Denver Arts & Venues is the city’s local art government agency that seeks to enrich the community of Denver through supporting public venues, the arts, and entertainment.  The agency is responsible for the operation of some of the Denver area’s most popular and important cultural venues, including Red Rocks Amphitheatre, the Denver Performing Arts Complex, Denver Coliseum, the Colorado Convention Center and McNichols Civic Center Building.

Ten years after Cuyahoga Arts & Culture (CAC) made its first grant, the public agency based in Cleveland, Ohio has invested $158 million in 350 arts and culture nonprofits and funded more than 160 individual artists in Northeast Ohio, making CAC the largest funder of arts and culture in the region.

As a Co-Founder of Arts @ Large, I have attended numerous Americans for the Arts conferences where my national network has grown. The opportunity to meet leaders in arts education from across the country provides current and valuable advice that has helped shape the way I approach my work. Arts @ Large also sends two of our staff members (young leaders) to Annual Convention every year!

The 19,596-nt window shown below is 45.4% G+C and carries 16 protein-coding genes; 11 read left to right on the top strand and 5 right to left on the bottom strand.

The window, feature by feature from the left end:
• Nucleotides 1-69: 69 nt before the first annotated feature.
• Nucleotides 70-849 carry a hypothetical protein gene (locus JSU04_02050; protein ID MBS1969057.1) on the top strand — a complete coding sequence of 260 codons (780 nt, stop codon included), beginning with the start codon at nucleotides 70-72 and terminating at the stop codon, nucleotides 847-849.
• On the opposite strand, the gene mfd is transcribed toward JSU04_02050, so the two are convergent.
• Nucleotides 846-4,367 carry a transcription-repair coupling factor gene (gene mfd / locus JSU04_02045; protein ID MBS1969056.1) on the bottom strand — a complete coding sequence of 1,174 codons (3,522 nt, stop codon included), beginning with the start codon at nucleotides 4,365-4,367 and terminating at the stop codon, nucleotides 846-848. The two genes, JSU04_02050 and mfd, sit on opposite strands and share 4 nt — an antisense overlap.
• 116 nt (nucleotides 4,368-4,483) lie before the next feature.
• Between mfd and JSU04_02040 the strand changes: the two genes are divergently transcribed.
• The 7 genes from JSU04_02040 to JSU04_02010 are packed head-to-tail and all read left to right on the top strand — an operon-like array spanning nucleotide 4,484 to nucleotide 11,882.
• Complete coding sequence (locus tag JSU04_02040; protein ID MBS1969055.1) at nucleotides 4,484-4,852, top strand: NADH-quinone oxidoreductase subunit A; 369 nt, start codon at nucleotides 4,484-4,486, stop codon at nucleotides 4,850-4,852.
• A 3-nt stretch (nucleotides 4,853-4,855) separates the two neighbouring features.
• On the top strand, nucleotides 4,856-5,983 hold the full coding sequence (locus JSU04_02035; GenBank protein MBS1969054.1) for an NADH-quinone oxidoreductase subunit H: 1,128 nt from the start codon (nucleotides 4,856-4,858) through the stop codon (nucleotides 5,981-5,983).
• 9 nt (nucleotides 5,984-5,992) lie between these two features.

My membership with Americans for the Arts has helped me see my potential as a leader in the arts marketing sector. It led me to pursue my lifelong dream to attend graduate school abroad, living and studying in Dallas, Montréal, Bogotá, and Milan. My experiences in this graduate program allowed me to learn from leaders in international cultural management, visit well-known cultural institutions and facilities, and pursue my career in arts marketing.

The city of Nashville, Tennessee, is sometimes referred to as the “Athens of the South,” a thriving hub of arts and culture with a diverse population and a world-famous music scene. At the forefront of the city’s cultural blossoming is a longtime member of Americans for the Arts, the Metropolitan Nashville Arts Commission, or Metro Arts.

In 1991, the Massachusetts Turnpike Authority began one of the most challenging and substantial changes to the Boston landscape, the Central Artery/Tunnel project, or the Big Dig. Although this project eventually succeeded in easing downtown traffic congestion, the Big Dig put Boston into a state of upheaval for almost sixteen years.